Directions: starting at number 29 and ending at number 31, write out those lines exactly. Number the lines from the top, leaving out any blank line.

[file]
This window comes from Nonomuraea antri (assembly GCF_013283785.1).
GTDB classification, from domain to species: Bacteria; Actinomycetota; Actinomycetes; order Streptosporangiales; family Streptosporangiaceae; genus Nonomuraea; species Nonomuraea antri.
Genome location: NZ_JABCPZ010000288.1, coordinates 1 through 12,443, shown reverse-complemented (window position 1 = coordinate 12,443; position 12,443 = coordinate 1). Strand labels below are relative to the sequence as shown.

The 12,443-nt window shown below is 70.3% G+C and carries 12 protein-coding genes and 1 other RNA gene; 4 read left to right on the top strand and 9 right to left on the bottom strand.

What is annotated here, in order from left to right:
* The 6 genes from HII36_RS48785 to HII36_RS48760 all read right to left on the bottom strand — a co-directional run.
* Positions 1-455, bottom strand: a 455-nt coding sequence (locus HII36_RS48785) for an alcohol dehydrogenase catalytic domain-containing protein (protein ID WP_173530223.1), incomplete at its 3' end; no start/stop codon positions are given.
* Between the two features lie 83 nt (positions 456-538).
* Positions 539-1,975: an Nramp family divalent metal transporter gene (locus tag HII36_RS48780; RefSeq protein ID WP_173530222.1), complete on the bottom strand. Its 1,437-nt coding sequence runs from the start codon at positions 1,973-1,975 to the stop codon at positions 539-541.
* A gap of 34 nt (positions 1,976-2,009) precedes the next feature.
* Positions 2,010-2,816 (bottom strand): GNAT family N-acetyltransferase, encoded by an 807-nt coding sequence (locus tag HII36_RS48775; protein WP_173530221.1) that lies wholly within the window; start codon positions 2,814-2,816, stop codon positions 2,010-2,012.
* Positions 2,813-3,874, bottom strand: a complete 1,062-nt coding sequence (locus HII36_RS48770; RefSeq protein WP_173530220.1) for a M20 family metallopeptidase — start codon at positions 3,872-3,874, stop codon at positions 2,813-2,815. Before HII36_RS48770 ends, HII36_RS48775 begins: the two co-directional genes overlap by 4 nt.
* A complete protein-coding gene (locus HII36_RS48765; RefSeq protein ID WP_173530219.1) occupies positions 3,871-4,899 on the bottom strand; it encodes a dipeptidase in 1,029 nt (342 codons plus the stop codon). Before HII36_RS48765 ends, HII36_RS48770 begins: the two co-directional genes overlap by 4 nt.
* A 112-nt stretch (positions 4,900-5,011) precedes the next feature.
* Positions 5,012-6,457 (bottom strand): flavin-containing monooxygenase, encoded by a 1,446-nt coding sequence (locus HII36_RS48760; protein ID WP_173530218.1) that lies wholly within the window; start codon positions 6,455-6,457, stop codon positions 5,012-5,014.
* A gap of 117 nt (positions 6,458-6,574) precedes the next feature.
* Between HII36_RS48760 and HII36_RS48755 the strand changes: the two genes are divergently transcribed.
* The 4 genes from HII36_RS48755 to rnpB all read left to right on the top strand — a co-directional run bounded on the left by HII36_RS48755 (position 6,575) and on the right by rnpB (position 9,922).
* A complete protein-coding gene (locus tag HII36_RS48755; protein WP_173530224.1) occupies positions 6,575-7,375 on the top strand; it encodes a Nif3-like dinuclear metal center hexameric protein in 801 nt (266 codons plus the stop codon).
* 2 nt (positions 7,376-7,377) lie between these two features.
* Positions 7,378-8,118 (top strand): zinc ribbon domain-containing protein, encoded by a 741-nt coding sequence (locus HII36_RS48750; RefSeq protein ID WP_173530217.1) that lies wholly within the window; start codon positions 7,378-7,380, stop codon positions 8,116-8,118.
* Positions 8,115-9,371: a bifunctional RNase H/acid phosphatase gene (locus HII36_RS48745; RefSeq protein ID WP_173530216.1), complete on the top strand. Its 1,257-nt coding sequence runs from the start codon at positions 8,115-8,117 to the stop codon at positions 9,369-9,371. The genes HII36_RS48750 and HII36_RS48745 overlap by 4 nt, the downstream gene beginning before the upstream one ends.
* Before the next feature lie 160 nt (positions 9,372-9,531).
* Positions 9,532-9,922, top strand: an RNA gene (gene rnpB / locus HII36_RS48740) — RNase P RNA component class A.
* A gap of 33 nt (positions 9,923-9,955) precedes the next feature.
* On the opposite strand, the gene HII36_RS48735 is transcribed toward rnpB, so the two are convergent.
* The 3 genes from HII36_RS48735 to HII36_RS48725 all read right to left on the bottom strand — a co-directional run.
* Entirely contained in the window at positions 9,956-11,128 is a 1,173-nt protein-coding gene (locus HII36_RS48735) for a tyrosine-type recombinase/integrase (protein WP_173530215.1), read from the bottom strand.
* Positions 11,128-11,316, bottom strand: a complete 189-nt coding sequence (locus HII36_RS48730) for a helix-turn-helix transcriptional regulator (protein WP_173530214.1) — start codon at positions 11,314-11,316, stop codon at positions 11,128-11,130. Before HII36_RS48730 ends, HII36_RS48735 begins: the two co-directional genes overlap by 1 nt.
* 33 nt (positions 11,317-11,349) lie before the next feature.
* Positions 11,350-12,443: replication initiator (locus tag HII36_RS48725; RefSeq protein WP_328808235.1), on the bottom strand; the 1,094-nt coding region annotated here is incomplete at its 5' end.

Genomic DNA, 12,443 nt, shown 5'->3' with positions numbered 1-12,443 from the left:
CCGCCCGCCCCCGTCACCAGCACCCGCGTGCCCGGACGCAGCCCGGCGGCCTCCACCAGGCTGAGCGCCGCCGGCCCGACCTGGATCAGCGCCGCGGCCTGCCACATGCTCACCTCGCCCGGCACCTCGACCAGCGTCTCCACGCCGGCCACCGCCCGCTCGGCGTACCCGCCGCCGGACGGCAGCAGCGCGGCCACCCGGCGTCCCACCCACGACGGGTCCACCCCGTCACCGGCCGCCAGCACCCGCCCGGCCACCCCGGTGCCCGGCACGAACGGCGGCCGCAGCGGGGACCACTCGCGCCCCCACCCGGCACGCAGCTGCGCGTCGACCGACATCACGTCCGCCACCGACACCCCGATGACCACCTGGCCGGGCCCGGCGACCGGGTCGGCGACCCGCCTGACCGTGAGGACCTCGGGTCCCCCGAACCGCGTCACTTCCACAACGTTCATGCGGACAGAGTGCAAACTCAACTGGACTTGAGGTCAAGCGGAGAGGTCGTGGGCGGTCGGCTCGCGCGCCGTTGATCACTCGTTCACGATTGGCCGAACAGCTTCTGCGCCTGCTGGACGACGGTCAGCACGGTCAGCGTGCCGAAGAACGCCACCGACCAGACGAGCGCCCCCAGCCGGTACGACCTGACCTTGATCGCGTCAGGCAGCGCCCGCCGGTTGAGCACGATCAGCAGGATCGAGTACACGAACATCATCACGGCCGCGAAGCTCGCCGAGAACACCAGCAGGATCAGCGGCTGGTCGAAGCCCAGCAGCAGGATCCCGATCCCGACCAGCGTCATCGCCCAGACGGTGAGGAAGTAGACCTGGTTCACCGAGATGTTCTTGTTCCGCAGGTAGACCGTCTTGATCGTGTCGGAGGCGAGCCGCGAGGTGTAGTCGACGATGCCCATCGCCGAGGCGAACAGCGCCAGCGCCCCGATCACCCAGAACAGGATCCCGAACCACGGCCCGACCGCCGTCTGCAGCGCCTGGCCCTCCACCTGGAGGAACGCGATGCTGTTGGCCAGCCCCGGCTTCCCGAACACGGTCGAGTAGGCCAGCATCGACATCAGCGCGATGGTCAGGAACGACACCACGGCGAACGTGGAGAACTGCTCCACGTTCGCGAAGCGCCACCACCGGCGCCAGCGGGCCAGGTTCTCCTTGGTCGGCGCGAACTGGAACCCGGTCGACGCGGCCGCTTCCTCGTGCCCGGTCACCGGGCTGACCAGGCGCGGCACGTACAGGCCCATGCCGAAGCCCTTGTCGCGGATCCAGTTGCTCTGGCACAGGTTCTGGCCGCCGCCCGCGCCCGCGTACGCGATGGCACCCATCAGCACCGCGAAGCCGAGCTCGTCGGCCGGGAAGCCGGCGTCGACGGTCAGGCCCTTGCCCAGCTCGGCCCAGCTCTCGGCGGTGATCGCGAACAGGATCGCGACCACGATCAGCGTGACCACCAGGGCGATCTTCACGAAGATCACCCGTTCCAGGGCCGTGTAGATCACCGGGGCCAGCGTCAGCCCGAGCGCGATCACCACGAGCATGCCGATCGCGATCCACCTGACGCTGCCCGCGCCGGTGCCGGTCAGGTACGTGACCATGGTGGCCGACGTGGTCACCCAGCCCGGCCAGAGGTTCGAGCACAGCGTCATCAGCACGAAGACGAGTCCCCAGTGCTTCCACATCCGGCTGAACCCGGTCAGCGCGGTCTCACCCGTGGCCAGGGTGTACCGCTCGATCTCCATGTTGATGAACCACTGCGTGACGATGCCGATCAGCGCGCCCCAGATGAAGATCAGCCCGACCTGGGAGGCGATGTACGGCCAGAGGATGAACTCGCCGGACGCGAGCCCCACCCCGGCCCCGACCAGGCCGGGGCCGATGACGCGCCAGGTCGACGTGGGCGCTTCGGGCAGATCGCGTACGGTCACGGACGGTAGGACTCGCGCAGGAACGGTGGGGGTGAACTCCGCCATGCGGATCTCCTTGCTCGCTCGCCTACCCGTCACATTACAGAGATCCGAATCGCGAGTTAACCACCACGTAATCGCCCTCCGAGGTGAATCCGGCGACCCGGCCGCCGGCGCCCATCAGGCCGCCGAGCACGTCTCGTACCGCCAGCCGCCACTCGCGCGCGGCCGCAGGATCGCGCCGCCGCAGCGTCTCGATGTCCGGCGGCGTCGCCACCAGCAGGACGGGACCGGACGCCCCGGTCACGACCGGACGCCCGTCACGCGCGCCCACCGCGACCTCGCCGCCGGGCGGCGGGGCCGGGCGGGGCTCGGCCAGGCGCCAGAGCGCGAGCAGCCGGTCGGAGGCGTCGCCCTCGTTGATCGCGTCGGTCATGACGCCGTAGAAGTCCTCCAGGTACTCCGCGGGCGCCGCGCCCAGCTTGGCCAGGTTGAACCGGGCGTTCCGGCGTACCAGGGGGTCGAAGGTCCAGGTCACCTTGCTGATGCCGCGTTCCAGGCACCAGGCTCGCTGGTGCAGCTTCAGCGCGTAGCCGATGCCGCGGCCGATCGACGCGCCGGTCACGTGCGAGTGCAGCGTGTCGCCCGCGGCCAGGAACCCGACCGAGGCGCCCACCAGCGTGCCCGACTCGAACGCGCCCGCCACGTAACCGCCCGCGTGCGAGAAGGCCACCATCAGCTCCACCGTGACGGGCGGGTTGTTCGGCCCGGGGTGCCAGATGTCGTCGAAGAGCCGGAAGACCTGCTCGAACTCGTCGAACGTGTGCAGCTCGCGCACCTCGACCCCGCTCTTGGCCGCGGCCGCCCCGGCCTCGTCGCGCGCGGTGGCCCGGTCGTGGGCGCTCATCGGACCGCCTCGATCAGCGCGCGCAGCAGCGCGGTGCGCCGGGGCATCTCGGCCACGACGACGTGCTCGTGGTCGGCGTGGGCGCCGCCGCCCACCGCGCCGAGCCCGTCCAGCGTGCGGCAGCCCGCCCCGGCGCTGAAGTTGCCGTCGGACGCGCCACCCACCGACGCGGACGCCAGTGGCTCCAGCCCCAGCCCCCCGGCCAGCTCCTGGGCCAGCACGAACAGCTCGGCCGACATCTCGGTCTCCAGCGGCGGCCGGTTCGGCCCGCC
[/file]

* Positions 11,128-11,316, bottom strand: a complete 189-nt coding sequence (locus HII36_RS48730) for a helix-turn-helix transcriptional regulator (protein WP_173530214.1) — start codon at positions 11,314-11,316, stop codon at positions 11,128-11,130. Before HII36_RS48730 ends, HII36_RS48735 begins: the two co-directional genes overlap by 1 nt.
* 33 nt (positions 11,317-11,349) lie before the next feature.
* Positions 11,350-12,443: replication initiator (locus tag HII36_RS48725; RefSeq protein WP_328808235.1), on the bottom strand; the 1,094-nt coding region annotated here is incomplete at its 5' end.